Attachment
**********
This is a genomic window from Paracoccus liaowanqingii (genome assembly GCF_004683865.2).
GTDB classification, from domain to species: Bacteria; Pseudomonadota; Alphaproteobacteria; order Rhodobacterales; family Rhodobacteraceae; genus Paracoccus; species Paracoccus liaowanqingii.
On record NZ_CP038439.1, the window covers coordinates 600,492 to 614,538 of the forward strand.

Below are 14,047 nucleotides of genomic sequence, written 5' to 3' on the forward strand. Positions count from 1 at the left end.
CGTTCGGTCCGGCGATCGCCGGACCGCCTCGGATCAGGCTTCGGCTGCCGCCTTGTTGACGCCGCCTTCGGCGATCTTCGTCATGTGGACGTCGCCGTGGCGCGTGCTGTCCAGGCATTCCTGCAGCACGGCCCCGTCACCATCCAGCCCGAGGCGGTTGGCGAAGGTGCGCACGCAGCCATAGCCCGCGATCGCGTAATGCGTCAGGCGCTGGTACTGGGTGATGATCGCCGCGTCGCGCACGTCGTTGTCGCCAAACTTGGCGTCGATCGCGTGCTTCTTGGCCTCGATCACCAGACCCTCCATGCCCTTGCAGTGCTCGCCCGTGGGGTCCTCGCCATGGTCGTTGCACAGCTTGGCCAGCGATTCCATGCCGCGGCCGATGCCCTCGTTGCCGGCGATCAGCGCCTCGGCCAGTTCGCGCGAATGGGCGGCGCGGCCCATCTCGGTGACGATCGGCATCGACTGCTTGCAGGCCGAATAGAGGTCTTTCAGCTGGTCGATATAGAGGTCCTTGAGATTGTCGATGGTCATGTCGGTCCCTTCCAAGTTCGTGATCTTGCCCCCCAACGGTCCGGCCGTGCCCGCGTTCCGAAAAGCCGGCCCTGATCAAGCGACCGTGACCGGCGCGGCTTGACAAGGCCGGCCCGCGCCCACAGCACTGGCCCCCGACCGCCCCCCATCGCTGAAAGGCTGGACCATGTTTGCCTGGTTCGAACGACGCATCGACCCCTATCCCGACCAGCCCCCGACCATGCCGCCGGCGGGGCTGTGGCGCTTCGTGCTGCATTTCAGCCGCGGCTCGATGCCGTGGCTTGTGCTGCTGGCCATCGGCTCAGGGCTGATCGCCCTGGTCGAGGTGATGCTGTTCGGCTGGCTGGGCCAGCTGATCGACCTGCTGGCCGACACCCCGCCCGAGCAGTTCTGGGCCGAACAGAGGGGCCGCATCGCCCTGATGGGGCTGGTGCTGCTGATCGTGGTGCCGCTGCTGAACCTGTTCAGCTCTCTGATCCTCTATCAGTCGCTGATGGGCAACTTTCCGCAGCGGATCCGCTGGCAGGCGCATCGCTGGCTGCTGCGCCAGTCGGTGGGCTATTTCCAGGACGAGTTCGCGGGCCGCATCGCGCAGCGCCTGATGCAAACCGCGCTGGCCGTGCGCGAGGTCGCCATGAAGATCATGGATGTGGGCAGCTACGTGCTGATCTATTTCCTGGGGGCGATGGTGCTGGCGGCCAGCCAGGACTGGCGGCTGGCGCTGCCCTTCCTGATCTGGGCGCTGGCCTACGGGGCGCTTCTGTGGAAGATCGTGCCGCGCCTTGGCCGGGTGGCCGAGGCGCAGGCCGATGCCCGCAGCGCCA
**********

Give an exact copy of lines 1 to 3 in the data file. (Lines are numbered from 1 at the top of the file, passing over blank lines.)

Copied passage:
This is a genomic window from Paracoccus liaowanqingii (genome assembly GCF_004683865.2).
GTDB classification, from domain to species: Bacteria; Pseudomonadota; Alphaproteobacteria; order Rhodobacterales; family Rhodobacteraceae; genus Paracoccus; species Paracoccus liaowanqingii.
On record NZ_CP038439.1, the window covers coordinates 600,492 to 614,538 of the forward strand.